Recently, Fuji Xerox New Zealand hosted Paperstock – The iGen 5 Short Run Digital Packaging Festival, which included the local launch of the Packaging and Processing Innovation and Design Awards.

In conjunction with the Packaging Council of New Zealand (PAC.NZ), the company welcomed print and packaging professionals to its Auckland Airport premises. Evoking the 1960’s flower power Woodstock three-day festival, Fuji Xerox used its solutions to produce a range of products including a folding carton VW Combi van, booklets, identity tags, and t-shirts with a modified nuclear disarmament symbol proclaiming ‘Power to the Printer’ and ‘Make short run digital packaging not War.’

Guests had an opportunity to see a raft of digital solutions for packaging and printing available from Fuji Xerox and to hear from acclaimed Australian packaging designer Michael Grima. Specialists from Esko, Steve Davis; IQ, Adrian Fleming; and XMPie, Enda Kavanagh, guided guests through the short-run digital packaging workflow and processes.

Speaking at the event, PAC.NZ vice president Murray Parrish, thanked Fuji Xerox for its support and spoke about PAC.NZ’s place in the industry. Parrish, the Oji Fibre representative on the PAC.NZ board, said, “Our membership includes packaging manufacturers and recyclers who understand that packaging serves a useful purpose with minimal harm. We maintain connections with other organisations like the Food and Grocery Council, PrintNZ, and the Paper Forum.

“Our views are listened to in Wellington. Of course being listened to is not always the same as being liked but someone has to have the common sense view out there. For example, we have strong views on the co-mingling of recyclables, which Auckland Council prides itself on. Those chickens will come home to roost when China is saying it.

“Packaging needs to carry messages to be effective. We accept our members have a duty to innovate and PAC.NZ promotes the work of the people in our industry.”

Executive director of PAC.NZ, Sharon Humphreys, said, “Packaging touches everybody, every day. This places our industry in a privileged position. A package can either make your day or it can make your day miserable. Meeting the requirements for functionality, convenience, shelf-life, and other demands to satisfy consumers requires an industry focused on design and innovation.

“The PIDAs encourage our industry to celebrate itself and the people who work in it. The 2018 PIDAs will take place alongside the 2018 World Star Awards, bringing in winners from over 25 countries to attend the international awards dinner on the Gold Coast.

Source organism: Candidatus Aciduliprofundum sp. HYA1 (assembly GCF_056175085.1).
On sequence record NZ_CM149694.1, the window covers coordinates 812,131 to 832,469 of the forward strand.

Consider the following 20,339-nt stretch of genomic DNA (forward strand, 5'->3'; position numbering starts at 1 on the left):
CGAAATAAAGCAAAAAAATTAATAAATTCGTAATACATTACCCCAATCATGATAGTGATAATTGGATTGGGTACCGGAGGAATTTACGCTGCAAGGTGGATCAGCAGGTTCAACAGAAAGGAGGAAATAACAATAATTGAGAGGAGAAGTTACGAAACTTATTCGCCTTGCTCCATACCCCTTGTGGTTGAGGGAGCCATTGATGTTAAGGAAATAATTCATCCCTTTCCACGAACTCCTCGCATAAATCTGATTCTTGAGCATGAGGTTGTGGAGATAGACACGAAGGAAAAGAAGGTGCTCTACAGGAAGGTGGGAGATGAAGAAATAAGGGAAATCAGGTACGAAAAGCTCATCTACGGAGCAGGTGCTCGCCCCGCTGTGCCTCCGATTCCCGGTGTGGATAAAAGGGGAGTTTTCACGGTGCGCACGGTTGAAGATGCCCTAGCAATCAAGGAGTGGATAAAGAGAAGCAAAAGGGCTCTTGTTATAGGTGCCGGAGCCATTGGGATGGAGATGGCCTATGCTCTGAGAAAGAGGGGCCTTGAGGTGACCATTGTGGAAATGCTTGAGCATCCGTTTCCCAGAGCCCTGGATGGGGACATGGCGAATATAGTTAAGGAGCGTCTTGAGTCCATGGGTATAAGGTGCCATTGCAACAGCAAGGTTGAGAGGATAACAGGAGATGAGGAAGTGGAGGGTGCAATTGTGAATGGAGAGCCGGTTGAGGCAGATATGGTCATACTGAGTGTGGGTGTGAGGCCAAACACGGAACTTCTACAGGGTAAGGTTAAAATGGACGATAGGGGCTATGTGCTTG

Keynote speaker Michael Grima spoke about the challenges in designing packaging.

Grima, president of the Australian Institute of Packaging (from March 2015- March 2017) when the PIDAs launched last year, has won numerous awards for packaging design with his company qDesign Enterprises, based in Melbourne.

One of his strongest messages to packaging designers concerned regard for the end user. He said, “Our core focus is the structural design and the key element in the design. We cover a holistic approach but the key point is that with every project, the starting point is the consumer.

“The thinking is critical across the area of packaging. Understand why. Why do you need something? Know the reason you engage in a particular product. We look to engage that functional requirement and also that emotional pull toward a particular brand.”

He sees massive opportunity in the PIDAs. He said, “PIDA is a great entry to packaging awards. It is the only award that will qualify you to win a World Star Award.”

Entries have opened for the awards and they close on February 23. The awards presentation takes place at the Marriott Hotel in Surfers Paradise on May 2.

Fuji Xerox demonstrated a range of digital solutions including its cut sheet production models; wide format solutions; 3D printers; and finishing options.

The company’s iGen 5 took centre stage in the digital production room. The flagship press has a range of innovations such as higher levels of automation and intelligence; reduced set-up time and waste pages; improved image quality, reduced labour investment; and faster turnaround times.

Significantly for packaging, a thick-stock capability extends its stock handling up to 610micron or 24point board as a stiff substrate for folding cartons or signage. It offers five colour printing including orange blue green and white spot colours and inline UV, aqueous and spot varnishing.

Specific features include the automated colour quality suite, a colour maintenance tool; an in-line spectrophotometer; auto density control; auto carrier dispense; 660mm maximum sheet size; matte dry ink; a 2400×2400 imaging path; and object-oriented half-toning.

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